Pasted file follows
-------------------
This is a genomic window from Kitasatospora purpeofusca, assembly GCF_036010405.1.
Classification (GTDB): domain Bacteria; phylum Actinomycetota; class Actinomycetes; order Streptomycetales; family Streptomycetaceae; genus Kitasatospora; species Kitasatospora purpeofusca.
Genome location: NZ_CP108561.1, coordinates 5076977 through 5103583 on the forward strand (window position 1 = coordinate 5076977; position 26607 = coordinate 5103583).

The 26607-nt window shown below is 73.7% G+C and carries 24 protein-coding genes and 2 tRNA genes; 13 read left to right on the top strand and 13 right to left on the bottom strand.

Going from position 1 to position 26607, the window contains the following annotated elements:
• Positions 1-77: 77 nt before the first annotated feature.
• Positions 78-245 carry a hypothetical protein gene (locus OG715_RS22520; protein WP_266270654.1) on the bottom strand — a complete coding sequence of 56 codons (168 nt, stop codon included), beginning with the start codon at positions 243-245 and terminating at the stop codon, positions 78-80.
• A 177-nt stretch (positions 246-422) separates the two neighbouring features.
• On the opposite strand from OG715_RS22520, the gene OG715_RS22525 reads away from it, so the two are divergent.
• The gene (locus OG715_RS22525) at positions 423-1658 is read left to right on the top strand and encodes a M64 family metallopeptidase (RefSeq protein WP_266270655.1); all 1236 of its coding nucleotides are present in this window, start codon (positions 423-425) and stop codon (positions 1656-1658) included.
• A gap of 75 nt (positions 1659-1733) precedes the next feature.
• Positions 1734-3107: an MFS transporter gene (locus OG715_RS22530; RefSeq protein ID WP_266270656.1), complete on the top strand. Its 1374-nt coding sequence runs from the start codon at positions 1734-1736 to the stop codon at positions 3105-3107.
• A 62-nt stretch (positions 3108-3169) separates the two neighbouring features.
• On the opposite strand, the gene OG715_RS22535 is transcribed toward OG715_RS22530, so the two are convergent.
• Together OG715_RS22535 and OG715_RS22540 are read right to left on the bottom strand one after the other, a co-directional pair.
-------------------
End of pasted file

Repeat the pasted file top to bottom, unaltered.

This is a genomic window from Kitasatospora purpeofusca, assembly GCF_036010405.1.
Classification (GTDB): domain Bacteria; phylum Actinomycetota; class Actinomycetes; order Streptomycetales; family Streptomycetaceae; genus Kitasatospora; species Kitasatospora purpeofusca.
Genome location: NZ_CP108561.1, coordinates 5076977 through 5103583 on the forward strand (window position 1 = coordinate 5076977; position 26607 = coordinate 5103583).

The 26607-nt window shown below is 73.7% G+C and carries 24 protein-coding genes and 2 tRNA genes; 13 read left to right on the top strand and 13 right to left on the bottom strand.

Going from position 1 to position 26607, the window contains the following annotated elements:
• Positions 1-77: 77 nt before the first annotated feature.
• Positions 78-245 carry a hypothetical protein gene (locus OG715_RS22520; protein WP_266270654.1) on the bottom strand — a complete coding sequence of 56 codons (168 nt, stop codon included), beginning with the start codon at positions 243-245 and terminating at the stop codon, positions 78-80.
• A 177-nt stretch (positions 246-422) separates the two neighbouring features.
• On the opposite strand from OG715_RS22520, the gene OG715_RS22525 reads away from it, so the two are divergent.
• The gene (locus OG715_RS22525) at positions 423-1658 is read left to right on the top strand and encodes a M64 family metallopeptidase (RefSeq protein WP_266270655.1); all 1236 of its coding nucleotides are present in this window, start codon (positions 423-425) and stop codon (positions 1656-1658) included.
• A gap of 75 nt (positions 1659-1733) precedes the next feature.
• Positions 1734-3107: an MFS transporter gene (locus OG715_RS22530; RefSeq protein ID WP_266270656.1), complete on the top strand. Its 1374-nt coding sequence runs from the start codon at positions 1734-1736 to the stop codon at positions 3105-3107.
• A 62-nt stretch (positions 3108-3169) separates the two neighbouring features.
• On the opposite strand, the gene OG715_RS22535 is transcribed toward OG715_RS22530, so the two are convergent.
• Together OG715_RS22535 and OG715_RS22540 are read right to left on the bottom strand one after the other, a co-directional pair.